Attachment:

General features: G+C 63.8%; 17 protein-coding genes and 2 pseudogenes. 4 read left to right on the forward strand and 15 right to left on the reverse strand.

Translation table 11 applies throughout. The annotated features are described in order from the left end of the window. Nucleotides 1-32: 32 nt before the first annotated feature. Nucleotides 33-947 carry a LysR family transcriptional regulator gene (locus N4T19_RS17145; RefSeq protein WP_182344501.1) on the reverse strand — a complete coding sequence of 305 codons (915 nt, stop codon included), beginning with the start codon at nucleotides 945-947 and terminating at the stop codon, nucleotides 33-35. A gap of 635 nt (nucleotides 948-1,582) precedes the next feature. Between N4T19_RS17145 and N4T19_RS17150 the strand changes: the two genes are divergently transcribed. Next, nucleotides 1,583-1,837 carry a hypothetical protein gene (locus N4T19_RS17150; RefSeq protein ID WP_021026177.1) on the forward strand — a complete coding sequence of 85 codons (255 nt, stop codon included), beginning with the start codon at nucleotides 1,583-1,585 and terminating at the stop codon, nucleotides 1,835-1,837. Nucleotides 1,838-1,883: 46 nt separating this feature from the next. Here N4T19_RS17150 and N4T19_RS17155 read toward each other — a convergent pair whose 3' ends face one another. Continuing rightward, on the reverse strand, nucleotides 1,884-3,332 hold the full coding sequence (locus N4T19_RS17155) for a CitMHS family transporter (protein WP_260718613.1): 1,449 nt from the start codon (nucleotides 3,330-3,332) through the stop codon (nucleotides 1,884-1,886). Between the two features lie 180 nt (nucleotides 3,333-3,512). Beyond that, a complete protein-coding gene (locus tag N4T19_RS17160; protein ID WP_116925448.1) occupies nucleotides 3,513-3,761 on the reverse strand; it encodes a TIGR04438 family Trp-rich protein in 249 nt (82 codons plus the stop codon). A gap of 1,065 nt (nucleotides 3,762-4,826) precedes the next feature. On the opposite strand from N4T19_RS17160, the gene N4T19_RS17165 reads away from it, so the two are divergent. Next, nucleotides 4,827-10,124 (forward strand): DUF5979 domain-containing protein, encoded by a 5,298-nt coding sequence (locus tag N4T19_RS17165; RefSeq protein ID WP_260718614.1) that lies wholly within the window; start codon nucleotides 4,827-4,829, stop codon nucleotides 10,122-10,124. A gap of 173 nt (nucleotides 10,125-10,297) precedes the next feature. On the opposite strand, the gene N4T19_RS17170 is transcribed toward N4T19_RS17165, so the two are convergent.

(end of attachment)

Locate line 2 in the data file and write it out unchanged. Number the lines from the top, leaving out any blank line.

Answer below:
Translation table 11 applies throughout. The annotated features are described in order from the left end of the window. Nucleotides 1-32: 32 nt before the first annotated feature. Nucleotides 33-947 carry a LysR family transcriptional regulator gene (locus N4T19_RS17145; RefSeq protein WP_182344501.1) on the reverse strand — a complete coding sequence of 305 codons (915 nt, stop codon included), beginning with the start codon at nucleotides 945-947 and terminating at the stop codon, nucleotides 33-35. A gap of 635 nt (nucleotides 948-1,582) precedes the next feature. Between N4T19_RS17145 and N4T19_RS17150 the strand changes: the two genes are divergently transcribed. Next, nucleotides 1,583-1,837 carry a hypothetical protein gene (locus N4T19_RS17150; RefSeq protein ID WP_021026177.1) on the forward strand — a complete coding sequence of 85 codons (255 nt, stop codon included), beginning with the start codon at nucleotides 1,583-1,585 and terminating at the stop codon, nucleotides 1,835-1,837. Nucleotides 1,838-1,883: 46 nt separating this feature from the next. Here N4T19_RS17150 and N4T19_RS17155 read toward each other — a convergent pair whose 3' ends face one another. Continuing rightward, on the reverse strand, nucleotides 1,884-3,332 hold the full coding sequence (locus N4T19_RS17155) for a CitMHS family transporter (protein WP_260718613.1): 1,449 nt from the start codon (nucleotides 3,330-3,332) through the stop codon (nucleotides 1,884-1,886). Between the two features lie 180 nt (nucleotides 3,333-3,512). Beyond that, a complete protein-coding gene (locus tag N4T19_RS17160; protein ID WP_116925448.1) occupies nucleotides 3,513-3,761 on the reverse strand; it encodes a TIGR04438 family Trp-rich protein in 249 nt (82 codons plus the stop codon). A gap of 1,065 nt (nucleotides 3,762-4,826) precedes the next feature. On the opposite strand from N4T19_RS17160, the gene N4T19_RS17165 reads away from it, so the two are divergent. Next, nucleotides 4,827-10,124 (forward strand): DUF5979 domain-containing protein, encoded by a 5,298-nt coding sequence (locus tag N4T19_RS17165; RefSeq protein ID WP_260718614.1) that lies wholly within the window; start codon nucleotides 4,827-4,829, stop codon nucleotides 10,122-10,124. A gap of 173 nt (nucleotides 10,125-10,297) precedes the next feature. On the opposite strand, the gene N4T19_RS17170 is transcribed toward N4T19_RS17165, so the two are convergent.